are coupled by gears 148 and 149 to rotate in unison in opposite directions in response to driving force applied to the shafti147 through a gear or sprocket 150.
The drivingand drivenportions of the clutches 140 and142 are adapted to be-engaged magnetically in the, customary fashion by passing electric current through magnetizing coils'(not shown in Figure 5) in the driving sections of the clutches. driven at thesame speed by the gears 148 and 149, the winch shafts'136 and'137 will rotate at the same speed; However, at the end of each heat sealing pass, it is necessary to return the sealing mechanism to its starting. position. rapidly in order thatthe material can be moved.
through the. mechanism at high speed and yet have reasonably close' spacing between the heat seals. Accordingly, the return-drive winch 46 is made somewhatlarger in diameter. than the forward-drive'winch 48 in order to have'a relatively rapid return rate; a ratio of 4 to 1 between the circumferences of the return and forward drive winches being typical.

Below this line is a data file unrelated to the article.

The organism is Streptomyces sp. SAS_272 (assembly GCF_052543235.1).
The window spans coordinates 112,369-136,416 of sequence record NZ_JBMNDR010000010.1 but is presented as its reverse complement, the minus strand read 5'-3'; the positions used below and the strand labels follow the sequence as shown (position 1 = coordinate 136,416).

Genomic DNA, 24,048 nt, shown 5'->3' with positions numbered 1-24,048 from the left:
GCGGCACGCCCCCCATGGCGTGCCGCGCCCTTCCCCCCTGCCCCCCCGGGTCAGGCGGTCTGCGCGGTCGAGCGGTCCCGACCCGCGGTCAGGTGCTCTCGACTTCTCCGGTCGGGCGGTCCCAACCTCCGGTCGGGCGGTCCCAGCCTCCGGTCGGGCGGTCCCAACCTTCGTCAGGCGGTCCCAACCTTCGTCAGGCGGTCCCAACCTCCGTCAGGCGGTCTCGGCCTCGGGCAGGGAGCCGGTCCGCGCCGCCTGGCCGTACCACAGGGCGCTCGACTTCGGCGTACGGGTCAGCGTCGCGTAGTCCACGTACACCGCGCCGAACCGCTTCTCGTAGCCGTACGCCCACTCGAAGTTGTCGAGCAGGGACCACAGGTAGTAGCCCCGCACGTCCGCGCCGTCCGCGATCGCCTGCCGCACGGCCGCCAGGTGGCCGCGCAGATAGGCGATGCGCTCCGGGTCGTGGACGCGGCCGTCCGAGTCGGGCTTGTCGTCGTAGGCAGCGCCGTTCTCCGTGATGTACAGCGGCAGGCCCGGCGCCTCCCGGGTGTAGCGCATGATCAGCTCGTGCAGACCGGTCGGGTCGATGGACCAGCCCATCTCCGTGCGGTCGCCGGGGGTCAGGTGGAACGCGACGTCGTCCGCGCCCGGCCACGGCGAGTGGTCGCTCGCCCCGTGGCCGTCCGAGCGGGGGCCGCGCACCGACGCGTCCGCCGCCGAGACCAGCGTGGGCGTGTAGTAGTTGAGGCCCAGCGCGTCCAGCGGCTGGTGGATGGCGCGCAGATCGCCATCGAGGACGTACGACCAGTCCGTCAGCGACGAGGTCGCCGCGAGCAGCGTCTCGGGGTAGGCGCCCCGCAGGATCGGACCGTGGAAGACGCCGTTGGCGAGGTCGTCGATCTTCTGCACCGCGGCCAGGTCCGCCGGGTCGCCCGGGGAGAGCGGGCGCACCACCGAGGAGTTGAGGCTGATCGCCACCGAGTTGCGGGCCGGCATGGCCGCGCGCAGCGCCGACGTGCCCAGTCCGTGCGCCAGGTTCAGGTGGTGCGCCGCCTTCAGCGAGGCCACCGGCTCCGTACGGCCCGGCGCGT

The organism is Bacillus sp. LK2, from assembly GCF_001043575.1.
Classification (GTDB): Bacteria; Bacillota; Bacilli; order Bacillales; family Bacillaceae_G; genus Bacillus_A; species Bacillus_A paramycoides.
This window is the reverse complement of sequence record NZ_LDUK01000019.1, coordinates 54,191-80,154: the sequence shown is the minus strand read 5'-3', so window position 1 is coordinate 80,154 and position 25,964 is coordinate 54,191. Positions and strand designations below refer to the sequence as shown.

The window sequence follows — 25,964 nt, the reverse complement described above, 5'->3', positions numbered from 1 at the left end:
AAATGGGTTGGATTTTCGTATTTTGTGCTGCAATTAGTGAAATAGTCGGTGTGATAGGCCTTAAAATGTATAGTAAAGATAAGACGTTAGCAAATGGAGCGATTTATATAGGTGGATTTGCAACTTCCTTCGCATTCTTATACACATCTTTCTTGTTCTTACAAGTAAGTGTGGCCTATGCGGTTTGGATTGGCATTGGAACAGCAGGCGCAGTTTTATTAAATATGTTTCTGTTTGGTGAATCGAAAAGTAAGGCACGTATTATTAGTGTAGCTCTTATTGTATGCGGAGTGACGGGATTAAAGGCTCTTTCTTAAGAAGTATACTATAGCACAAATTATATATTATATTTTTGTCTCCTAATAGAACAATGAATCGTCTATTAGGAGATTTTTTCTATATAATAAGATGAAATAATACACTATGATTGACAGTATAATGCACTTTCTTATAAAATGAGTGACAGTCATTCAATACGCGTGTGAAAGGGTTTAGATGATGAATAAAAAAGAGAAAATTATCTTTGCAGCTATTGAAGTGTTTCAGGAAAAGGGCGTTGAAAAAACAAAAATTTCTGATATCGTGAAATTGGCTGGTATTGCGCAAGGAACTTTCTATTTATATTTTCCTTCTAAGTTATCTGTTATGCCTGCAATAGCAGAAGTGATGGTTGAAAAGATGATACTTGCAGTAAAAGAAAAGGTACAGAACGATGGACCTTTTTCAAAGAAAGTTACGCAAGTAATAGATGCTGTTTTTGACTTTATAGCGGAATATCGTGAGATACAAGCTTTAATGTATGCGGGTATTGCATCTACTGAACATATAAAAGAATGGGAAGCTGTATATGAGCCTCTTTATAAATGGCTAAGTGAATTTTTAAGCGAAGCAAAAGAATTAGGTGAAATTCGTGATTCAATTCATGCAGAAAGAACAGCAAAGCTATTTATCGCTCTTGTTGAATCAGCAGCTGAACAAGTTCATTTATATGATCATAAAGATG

To' absorb the shock of the return travel of the sealer. mechanism, resilient bumpers 152 are mounted on the rear face of the main support bar 106 to engage stops 154. A switch actuator 156 also projects from the rear:
face of the main support to operate a switch 158 (Figure. 7). The switch 158 is connected in a circuit which supplies a small amountof energizing current to the return:
drive clutch 142 whenever the sealing mechanism en-.
gages the stops 154. The purpose of this is to prevent the heat sealer from rebounding when it strikes the. stops..- 154 and prior to actuation of the forwarddrive clutch. 140. The electrical circuit for the apparatus is shown.
schematically in Figure 7, and will now be described.
The circuit of Figure 7 includes input leads 160 through which power is supplied from a conventional alternating: current source (not shown) for actuating the drive: motors, energizing the clutches and operating the heater.